Exceptionally Busy Waitangi Weekend For Auckland’s West Coast Lifeguards
Surf lifesavers in the Northern Region were kept exceptionally busy over the long weekend, particularly at Muriwai beach where lifeguards performed 12 out of the 16 total rescues for the weekend.
A series of flash rips just outside of the flags at Muriwai yesterday had the guards performing six rescues and 11 assists over the afternoon.
During the busiest period, tube swimmers, board paddlers, the club’s rescue jetski, and an IRB were all in the water at the same time, says Patrol Captain, James Lilley.
Lilley says the turn of the tide at midday kept the guards on their toes as they had to continuously shift the flags to safer areas.
He praised the public for listening to the lifeguards and happily moving across the beach when needed to keep themselves safe from the changing currents. “There are always going to be dangers and conditions are always changing. Everyone listened, and was really nice about moving to swim between the flags”.
With the conditions Muriwai experienced, Lilley highlighted how valuable the clubs jetski was in ensuring the guards could do their job, and keep the public safe. “The jet ski was able to sit consistently off the flag easier than the IRB could and pick-up swimmers as necessary. We had the tools we needed”.
Surf Lifesaving Northern Region Search and Rescue supervisor John-Michael Swannix, commended all the lifeguards for the hard work they put in over the weekend, and the entirety of the patrol season thus far. “Our guards have taken to the season exceptionally well, and are using all the training and equipment provided to them to ensure the public enjoys the beach and returns home safe.”
Swannix says Waitangi Weekend marked a change to patrols as schools resumed.
Weekday patrols at Northland beaches finished last week at Ruakākā, Waipū Cove and Mangawhai Heads. Ocean Beach, Whangārei Heads and Ahipara, Far North finished at the end of January.
Swannix says that weekday patrols have also finished up at Karekare and Kariaotahi on Auckland’s West Coast, but continue at Muriwai, Bethells, North and South Piha.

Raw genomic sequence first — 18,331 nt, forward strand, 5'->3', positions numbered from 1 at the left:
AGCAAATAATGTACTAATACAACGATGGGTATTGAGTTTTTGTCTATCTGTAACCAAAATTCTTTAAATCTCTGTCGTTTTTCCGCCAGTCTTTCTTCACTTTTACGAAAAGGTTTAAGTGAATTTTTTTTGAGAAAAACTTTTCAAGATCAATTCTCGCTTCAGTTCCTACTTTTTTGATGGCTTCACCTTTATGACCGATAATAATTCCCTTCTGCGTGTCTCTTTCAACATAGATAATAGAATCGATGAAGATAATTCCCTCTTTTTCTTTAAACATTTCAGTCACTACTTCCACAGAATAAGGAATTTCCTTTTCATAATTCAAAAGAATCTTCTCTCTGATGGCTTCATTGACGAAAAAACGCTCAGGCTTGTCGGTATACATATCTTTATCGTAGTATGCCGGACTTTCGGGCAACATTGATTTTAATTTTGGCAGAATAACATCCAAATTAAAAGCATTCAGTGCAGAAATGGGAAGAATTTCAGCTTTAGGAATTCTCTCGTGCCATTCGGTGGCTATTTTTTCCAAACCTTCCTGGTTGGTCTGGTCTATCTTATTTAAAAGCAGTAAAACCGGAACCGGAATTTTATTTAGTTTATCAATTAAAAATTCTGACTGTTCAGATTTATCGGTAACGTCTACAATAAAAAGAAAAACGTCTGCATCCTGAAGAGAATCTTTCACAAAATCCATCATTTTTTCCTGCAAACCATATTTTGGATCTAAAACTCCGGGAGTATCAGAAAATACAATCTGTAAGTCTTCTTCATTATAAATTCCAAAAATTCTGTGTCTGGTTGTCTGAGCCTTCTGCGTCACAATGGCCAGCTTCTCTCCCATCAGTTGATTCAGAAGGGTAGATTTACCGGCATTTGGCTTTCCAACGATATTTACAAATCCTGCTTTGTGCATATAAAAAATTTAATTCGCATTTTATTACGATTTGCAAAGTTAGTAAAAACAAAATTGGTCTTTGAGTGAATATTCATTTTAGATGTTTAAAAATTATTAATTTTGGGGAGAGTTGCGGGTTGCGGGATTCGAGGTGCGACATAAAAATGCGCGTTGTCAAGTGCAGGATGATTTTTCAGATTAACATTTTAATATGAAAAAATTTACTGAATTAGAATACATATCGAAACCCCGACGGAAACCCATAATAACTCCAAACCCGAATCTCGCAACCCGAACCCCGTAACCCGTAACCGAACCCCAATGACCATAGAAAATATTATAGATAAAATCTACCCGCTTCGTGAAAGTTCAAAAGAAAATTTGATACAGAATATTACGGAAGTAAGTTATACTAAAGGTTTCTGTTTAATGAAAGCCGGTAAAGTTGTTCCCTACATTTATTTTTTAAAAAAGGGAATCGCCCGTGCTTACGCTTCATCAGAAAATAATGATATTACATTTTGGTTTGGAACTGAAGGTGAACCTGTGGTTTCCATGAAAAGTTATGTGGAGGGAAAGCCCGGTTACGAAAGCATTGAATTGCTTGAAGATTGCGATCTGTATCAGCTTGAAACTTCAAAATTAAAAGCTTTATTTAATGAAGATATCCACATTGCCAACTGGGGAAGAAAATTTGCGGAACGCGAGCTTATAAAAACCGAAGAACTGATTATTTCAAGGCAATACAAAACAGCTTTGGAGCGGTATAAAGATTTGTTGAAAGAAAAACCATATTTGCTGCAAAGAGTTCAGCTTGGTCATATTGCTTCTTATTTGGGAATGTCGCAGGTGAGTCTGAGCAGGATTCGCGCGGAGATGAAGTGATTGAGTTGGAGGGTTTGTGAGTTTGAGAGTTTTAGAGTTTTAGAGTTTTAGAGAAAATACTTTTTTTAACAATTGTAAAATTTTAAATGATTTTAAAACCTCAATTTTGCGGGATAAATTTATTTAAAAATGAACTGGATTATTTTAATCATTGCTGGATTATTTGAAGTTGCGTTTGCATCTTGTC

North Shore beaches have finished up patrols, apart from Ōrewa which goes until the end of February.
“Weekend patrols continue at all beaches until Easter.” Swannix says.
“If anyone sees someone in trouble at the beach outside of patrol hours, they should call 111 and ask police for the surf lifeguards.”
Waitangi Monday West Coast Wrap:
Muriwai had an exceedingly busy afternoon. From 12:30pm, they rescued six people and assisted 11. Their run of incidents began when a member of the public ran up to lifeguards as they were getting out of the IRB they had been training in. The informant said their friend was in trouble out the back of the flags. Both men had been swimming confidently but one had made it in and his friend was now getting tired. The IRB launched and picked up the patient.
Next, a current opened up north of the flags and pulled a 13 year old boy out with it. Lifeguards who had been patrolling in water assisted the boy until the RWC picked him up and returned him to shore.
Lifeguards moved the flags but an hour later a similar hole opened up on the north side of their flags again, this time starting to pull a group of six people into it. The group was assisted by multiple lifeguards using a rescue board, a rescue tube and an IRB.
Minutes later lifeguards rescued two people who also got pulled out the north side of the flags out of their depths.
Very soon after, lifeguards rescued another two people who were swept out of their depths by a rogue wave and started being pulled out to sea.
Lifeguards were fighting changing surf conditions all day, moving their flags many times throughout the day. They had lifeguards patrolling from in the water most of the day, who were able to assist some people drifting out of the flags before they needed rescuing.
Bethells Beach assisted a young man who was suffering from dehydration and exhaustion on the walkway between Muriwai and O’Neills bay. They helped transport him back to the club and treated him until he recovered and could be taken home.
Piha’s IRB was out training when they spotted a man in his mid-50s out the back of the flags. They asked if he was okay, and he responded that he was getting very tired. The IRB pulled him in and brought him back to shore.
United’s IRB was also out training with a newly qualified driver and crewman when the pair spotted a family walking on a sandbar. The four people, including a child were fine until a woman tried to cross the channel back to the shore with the child. The pair made some progress, and the IRB kept an eye on them, but then saw they were no longer making headway. The IRB couldn’t get into where the two were, so they beached the IRB and the pair were pulled in with tubes.
Kariaotahi also assisted three people between 3:30pm and 4:30pm. First, a nine year old boy drifted south out of the flags and was pulled back by a lifeguard. Soon after, another nine year old boy was caught in the same current and again brought back over to the flags by lifeguards. Later, a 28 year old man was pulled north out of the flagged area and was assisted back by lifeguards.